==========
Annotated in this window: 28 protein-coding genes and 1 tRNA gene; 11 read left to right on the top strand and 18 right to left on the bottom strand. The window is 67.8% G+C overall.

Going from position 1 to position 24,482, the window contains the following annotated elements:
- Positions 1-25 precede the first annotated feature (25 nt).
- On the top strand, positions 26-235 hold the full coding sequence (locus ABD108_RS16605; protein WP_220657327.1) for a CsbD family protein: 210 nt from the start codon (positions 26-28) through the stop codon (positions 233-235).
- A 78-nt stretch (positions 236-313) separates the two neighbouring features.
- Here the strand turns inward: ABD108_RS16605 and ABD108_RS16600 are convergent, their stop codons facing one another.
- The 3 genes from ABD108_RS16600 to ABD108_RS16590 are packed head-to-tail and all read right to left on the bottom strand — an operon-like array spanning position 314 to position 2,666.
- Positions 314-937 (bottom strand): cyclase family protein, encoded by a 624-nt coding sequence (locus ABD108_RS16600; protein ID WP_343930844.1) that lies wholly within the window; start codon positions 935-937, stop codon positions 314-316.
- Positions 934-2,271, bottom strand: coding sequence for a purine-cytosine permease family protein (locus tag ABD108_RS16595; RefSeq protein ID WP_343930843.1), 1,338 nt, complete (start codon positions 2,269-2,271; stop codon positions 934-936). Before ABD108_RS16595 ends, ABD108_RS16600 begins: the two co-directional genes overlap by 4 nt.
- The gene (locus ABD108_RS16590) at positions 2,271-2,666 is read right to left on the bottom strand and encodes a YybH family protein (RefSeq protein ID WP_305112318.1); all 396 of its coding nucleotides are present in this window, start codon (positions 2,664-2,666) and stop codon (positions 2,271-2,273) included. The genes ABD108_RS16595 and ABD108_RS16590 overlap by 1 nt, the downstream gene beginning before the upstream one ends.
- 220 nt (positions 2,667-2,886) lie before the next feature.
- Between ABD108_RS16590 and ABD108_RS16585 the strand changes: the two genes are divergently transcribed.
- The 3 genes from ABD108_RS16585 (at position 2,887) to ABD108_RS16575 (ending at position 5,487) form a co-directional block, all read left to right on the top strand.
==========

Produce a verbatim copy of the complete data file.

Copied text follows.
Annotated in this window: 28 protein-coding genes and 1 tRNA gene; 11 read left to right on the top strand and 18 right to left on the bottom strand. The window is 67.8% G+C overall.

Going from position 1 to position 24,482, the window contains the following annotated elements:
- Positions 1-25 precede the first annotated feature (25 nt).
- On the top strand, positions 26-235 hold the full coding sequence (locus ABD108_RS16605; protein WP_220657327.1) for a CsbD family protein: 210 nt from the start codon (positions 26-28) through the stop codon (positions 233-235).
- A 78-nt stretch (positions 236-313) separates the two neighbouring features.
- Here the strand turns inward: ABD108_RS16605 and ABD108_RS16600 are convergent, their stop codons facing one another.
- The 3 genes from ABD108_RS16600 to ABD108_RS16590 are packed head-to-tail and all read right to left on the bottom strand — an operon-like array spanning position 314 to position 2,666.
- Positions 314-937 (bottom strand): cyclase family protein, encoded by a 624-nt coding sequence (locus ABD108_RS16600; protein ID WP_343930844.1) that lies wholly within the window; start codon positions 935-937, stop codon positions 314-316.
- Positions 934-2,271, bottom strand: coding sequence for a purine-cytosine permease family protein (locus tag ABD108_RS16595; RefSeq protein ID WP_343930843.1), 1,338 nt, complete (start codon positions 2,269-2,271; stop codon positions 934-936). Before ABD108_RS16595 ends, ABD108_RS16600 begins: the two co-directional genes overlap by 4 nt.
- The gene (locus ABD108_RS16590) at positions 2,271-2,666 is read right to left on the bottom strand and encodes a YybH family protein (RefSeq protein ID WP_305112318.1); all 396 of its coding nucleotides are present in this window, start codon (positions 2,664-2,666) and stop codon (positions 2,271-2,273) included. The genes ABD108_RS16595 and ABD108_RS16590 overlap by 1 nt, the downstream gene beginning before the upstream one ends.
- 220 nt (positions 2,667-2,886) lie before the next feature.
- Between ABD108_RS16590 and ABD108_RS16585 the strand changes: the two genes are divergently transcribed.
- The 3 genes from ABD108_RS16585 (at position 2,887) to ABD108_RS16575 (ending at position 5,487) form a co-directional block, all read left to right on the top strand.